Blockchain can make it easier to transfer property rights and other assets by reducing transactional costs and boosting trust between investors. But can it be used by the world’s largest stock exchanges?
The rules that govern trades in financial assets have changed little over the past two or three centuries. Some say those rules have worked relatively well (apart from a few world-shattering crashes now and then). Does it need to change? Should it change? Can it change?
I believe it needs to, should, and can. What can we do to convince boards, investors, sellers, buyers, intermediaries, and supervisory bodies to adopt new solutions? Assuming change is feasible, will blockchain be a major step toward doing away with traditional stock exchanges?
That not-so-good old-timey exchange
Today’s investor relies on a traditional system of buying, selling and accounting for transactions that are old enough to be called ossified. The system generates considerable costs and adds to the time needed to close transactions. This is because trading in financial assets requires multiple entities arranged in a complex web of intermediaries, settlement systems and business partners. Whether they are investors, brokers, depositaries, stock exchange management or central supervisory bodies, all actors taking part in asset trading – buying, selling, or transferring – are obliged to generate messages, receive authorizations, and continuously update transaction status records.
Blockchain can change all this. Key transaction-related processes such as issuing securities, trading, clearing, and settlements could be handled swiftly and without much friction with the use of blockchain’s distributed ledger.
And then came the crash
There is another factor to consider: trust, the willingness of investors to believe and have faith in the general rules underpinning the stock exchange system.
The fiscal crisis of 2008, triggered (in part) by the proliferation of opaque financial instruments, called into question the transparency of the existing global model. The crash we experienced a decade ago laid bare the need to search for alternative solutions that would help build a more transparent, tamper-proof system. What emerged in the wake of the crash were new government regulations that today, in the U.S., are being rolled back.
Blockchain cannot be rolled back.
Given its properties, I think that blockchain would give us hope for stock exchange of the future. In a blockchain-based exchange, murky transactions would become a thing of the past. Smart contracts could dispel doubts as to whether settlements have been made correctly. Supervisory mechanisms – today indispensable, albeit inefficient – would no longer be needed.
Trust would be a given. Blockchain hits the largest trading floors. The investment market is on the cutting edge of early blockchain deployments.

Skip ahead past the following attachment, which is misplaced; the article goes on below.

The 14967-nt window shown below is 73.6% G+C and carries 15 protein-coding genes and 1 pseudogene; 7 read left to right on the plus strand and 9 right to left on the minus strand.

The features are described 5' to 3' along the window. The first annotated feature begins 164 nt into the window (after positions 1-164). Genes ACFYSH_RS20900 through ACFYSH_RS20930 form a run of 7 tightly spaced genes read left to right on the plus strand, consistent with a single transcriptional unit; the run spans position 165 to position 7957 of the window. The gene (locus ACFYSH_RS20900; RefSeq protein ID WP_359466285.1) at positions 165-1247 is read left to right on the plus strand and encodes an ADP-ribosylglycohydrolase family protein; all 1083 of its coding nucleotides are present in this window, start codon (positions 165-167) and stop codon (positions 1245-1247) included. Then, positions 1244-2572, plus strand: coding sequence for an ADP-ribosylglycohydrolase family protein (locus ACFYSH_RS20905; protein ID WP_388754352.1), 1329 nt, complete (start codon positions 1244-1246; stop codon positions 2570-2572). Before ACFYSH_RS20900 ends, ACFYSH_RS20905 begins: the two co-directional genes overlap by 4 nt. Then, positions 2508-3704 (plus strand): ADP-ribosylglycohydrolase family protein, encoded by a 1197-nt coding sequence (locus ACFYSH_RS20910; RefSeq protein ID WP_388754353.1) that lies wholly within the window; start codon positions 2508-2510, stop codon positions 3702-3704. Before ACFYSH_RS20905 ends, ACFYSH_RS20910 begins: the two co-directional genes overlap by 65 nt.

For instance, Nasdaq management has been looking at blockchain for three years. As early as May 2015, the private share-trading platform, Linq, was launched to enable unlisted companies to represent their shares digitally. Last year, Nasdaq Stockholm and the Swedish bank SEB started testing the use of blockchain to register all transactions in real-time. Blockchain-based solutions have undergone rigorous testing on the Nasdaq Tallinn exchange. The premise of the project is that corporate shareholders would be able to vote during investor meetings or digitally transfer their voting rights to a proxy.
The London Stock Exchange Group, in cooperation with IBM, has begun testing a blockchain-based platform to fully digitalize trades in the shares of small and medium-sized enterprises. The tests are being carried out by the Italian operator of LSEG, Borsa Italiana. And the Australian Securities Exchange plans to finish its two-year-long process this year to develop a system that will increase operations transparency and enhance investor security.
One remarkable example of how blockchain can become a fact of life is the “Delaware Initiative.” In 2017, Delaware, known for its high concentration of listed companies (and business-friendly regulations and taxes), legally recognized blockchain as an official settlement system. State authorities are now setting up a system that will allow businesses to generate and store any company-related data. People who lobbied for blockchain in Delaware noted the complex nature of the securities market. They were particularly concerned about the challenge of tracking share ownership. The project’s promoters said that blockchain is a good solution that will make it possible to more easily verify share ownership and considerably reduce transaction times.
This is neither fantasy nor hype. This is happening now.
How the blockchain future will flower
Financial institutions must, above all, be certain that their customers’ money is secure. It is therefore unsurprising that even given the examples related, capital markets are still slow to embrace blockchain. To see genuine progress, certain conditions must be met, primary among them the establishment of the most stringent security standards for the block system. Blockchain implementations require proper laws. Unfortunately, right now, the legislative environment everywhere is somewhat polarized and inconsistent.
We must also bear in mind that technology continues to be limited. Work is underway to boost its capacity and reduce transaction costs. On the New York Stock Exchange, there are around three billion trades on a normal day. The development of new platforms to handle such volume is likely to prove complicated and time-consuming. And that translates into costs.
Nevertheless, I believe that financial markets will see the most important implementations of the blockchain. They will become the training ground for other sectors.